Virtual threads are an alternative implementation of java.lang.Thread which store their stack frames in Javas garbage-collected heap rather than in monolithic blocks of memory allocated by the operating system. We dont have to guess how much stack space a thread might need, or make a one-size-fits-all estimate for all threads; the memory footprint for a virtual thread starts out at only a few hundred bytes, and is expanded and shrunk automatically as the call stack expands and shrinks.

The operating system only knows about platform threads, which remain the unit of scheduling. To run code in a virtual thread, the Java runtime arranges for it to run by mounting it on some platform thread, called a carrier thread. Mounting a virtual thread means temporarily copying the needed stack frames from the heap to the stack of the carrier thread, and borrowing the carriers stack while it is mounted.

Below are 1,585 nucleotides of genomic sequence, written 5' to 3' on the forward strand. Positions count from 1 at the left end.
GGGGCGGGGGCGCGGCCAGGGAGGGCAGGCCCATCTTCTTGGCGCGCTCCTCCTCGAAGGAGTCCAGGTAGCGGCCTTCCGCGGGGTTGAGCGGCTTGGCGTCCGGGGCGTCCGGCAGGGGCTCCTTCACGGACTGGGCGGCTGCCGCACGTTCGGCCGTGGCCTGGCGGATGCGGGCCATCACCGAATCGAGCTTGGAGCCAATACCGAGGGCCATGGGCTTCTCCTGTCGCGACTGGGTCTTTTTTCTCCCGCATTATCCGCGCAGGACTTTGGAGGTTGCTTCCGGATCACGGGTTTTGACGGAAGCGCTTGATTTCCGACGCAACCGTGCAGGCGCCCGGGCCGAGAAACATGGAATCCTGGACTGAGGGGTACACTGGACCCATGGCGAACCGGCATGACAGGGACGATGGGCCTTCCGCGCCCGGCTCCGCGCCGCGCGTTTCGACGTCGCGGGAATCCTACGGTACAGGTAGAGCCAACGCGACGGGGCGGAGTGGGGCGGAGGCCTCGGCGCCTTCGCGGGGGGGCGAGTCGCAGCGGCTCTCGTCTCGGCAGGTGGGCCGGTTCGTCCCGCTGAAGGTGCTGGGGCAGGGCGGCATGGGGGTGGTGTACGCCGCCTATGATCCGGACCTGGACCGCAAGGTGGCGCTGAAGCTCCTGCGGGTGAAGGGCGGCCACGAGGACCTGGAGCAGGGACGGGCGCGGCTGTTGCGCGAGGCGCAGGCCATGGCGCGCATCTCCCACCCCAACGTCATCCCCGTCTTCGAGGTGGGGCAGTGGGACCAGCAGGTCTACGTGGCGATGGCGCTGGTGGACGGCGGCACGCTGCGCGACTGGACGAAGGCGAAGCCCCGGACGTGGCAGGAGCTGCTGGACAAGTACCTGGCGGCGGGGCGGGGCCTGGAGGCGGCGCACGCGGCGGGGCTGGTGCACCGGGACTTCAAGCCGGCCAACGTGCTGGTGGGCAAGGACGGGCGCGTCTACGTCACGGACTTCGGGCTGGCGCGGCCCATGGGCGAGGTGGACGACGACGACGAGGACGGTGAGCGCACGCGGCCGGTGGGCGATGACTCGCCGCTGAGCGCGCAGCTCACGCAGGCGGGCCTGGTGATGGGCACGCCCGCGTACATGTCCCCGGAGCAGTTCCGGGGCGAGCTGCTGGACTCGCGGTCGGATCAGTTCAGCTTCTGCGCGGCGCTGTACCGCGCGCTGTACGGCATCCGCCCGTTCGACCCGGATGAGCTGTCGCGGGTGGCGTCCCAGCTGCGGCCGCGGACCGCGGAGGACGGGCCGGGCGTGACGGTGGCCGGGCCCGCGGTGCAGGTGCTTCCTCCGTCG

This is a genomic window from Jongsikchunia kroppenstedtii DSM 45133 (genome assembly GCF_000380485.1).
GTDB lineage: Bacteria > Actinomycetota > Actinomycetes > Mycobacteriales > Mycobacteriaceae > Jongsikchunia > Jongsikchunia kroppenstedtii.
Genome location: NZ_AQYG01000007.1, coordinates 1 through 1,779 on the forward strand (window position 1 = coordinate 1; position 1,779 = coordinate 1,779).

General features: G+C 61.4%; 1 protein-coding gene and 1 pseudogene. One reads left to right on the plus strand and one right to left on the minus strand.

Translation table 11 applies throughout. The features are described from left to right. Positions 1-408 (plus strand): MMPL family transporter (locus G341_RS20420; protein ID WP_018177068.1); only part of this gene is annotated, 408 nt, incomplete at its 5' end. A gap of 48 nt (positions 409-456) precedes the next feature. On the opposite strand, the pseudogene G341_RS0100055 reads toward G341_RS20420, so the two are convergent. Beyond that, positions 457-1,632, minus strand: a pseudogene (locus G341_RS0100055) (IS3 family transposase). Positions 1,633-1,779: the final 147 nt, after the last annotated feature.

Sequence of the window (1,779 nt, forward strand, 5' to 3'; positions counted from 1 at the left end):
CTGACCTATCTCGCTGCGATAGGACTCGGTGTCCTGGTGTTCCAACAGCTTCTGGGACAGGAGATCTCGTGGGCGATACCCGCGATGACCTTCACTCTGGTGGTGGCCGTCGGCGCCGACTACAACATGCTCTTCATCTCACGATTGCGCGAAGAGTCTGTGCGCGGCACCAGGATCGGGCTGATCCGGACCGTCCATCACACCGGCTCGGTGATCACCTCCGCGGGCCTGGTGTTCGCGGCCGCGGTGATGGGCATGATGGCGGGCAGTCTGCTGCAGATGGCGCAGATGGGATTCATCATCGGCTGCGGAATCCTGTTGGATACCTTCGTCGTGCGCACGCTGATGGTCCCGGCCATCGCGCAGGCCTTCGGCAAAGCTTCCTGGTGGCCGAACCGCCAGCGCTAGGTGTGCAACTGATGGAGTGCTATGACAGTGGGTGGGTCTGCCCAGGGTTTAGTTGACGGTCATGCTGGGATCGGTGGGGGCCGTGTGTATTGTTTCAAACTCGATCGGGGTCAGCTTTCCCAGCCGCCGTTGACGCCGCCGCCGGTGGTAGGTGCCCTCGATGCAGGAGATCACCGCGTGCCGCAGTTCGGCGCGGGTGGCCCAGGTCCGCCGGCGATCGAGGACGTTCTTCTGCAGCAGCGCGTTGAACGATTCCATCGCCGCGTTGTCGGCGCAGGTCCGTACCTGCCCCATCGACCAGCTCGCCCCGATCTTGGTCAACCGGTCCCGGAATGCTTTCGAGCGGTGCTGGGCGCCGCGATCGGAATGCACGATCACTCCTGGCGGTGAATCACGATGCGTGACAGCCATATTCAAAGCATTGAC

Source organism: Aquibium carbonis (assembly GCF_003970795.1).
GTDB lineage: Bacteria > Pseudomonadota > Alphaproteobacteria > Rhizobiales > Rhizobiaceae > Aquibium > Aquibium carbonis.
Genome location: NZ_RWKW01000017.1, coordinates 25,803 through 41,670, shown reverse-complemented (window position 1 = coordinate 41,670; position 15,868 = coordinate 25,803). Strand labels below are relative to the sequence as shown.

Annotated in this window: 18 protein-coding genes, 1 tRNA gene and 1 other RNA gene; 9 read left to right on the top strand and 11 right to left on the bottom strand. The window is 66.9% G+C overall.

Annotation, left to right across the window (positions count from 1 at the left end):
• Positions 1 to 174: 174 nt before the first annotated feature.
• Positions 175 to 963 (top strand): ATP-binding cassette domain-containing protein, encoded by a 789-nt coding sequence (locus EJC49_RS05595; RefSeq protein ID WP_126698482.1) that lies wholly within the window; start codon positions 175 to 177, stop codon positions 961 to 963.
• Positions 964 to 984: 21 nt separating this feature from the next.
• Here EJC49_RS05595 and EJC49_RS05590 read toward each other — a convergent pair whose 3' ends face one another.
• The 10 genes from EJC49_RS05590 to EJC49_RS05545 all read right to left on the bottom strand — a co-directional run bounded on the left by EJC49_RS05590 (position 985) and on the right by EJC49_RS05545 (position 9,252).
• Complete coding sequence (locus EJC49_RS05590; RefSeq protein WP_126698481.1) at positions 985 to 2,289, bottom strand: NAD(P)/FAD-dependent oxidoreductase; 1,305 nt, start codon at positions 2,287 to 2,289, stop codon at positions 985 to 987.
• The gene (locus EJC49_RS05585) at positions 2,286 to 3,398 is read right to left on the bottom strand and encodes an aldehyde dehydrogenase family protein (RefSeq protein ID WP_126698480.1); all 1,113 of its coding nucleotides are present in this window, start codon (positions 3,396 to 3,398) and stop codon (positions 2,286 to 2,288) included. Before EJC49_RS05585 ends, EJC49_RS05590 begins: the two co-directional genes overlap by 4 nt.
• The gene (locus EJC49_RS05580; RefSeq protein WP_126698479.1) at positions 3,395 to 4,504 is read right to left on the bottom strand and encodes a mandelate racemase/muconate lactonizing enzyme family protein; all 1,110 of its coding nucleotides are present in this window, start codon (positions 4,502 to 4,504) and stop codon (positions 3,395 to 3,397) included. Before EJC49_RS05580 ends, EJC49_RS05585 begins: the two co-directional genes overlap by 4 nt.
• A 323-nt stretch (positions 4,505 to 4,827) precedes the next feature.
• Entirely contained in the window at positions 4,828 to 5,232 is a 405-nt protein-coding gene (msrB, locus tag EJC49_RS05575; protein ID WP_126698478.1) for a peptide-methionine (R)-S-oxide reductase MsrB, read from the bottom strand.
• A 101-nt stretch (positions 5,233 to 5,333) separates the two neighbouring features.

When code running in a virtual thread would otherwise block for IO, locking, or other resource availability, it can be unmounted from the carrier thread, and any modified stack frames copied are back to the heap, freeing the carrier thread for something else (such as running another virtual thread.) Nearly all blocking points in the JDK have been adapted so that when encountering a blocking operation on a virtual thread, the virtual thread is unmounted from its carrier instead of blocking.

Mounting and unmounting a virtual thread on a carrier thread is an implementation detail that is entirely invisible to Java code. Java code cannot observe the identity of the current carrier (calling Thread::currentThread always returns the virtual thread); ThreadLocal values of the carrier thread are not visible to a mounted virtual thread; the stack frames of the carrier do not show up in exceptions or thread dumps for the virtual thread. During the virtual threads lifetime, it may run on many different carrier threads, but anything depending on thread identity, such as locking, will see a consistent picture of what thread it is running on.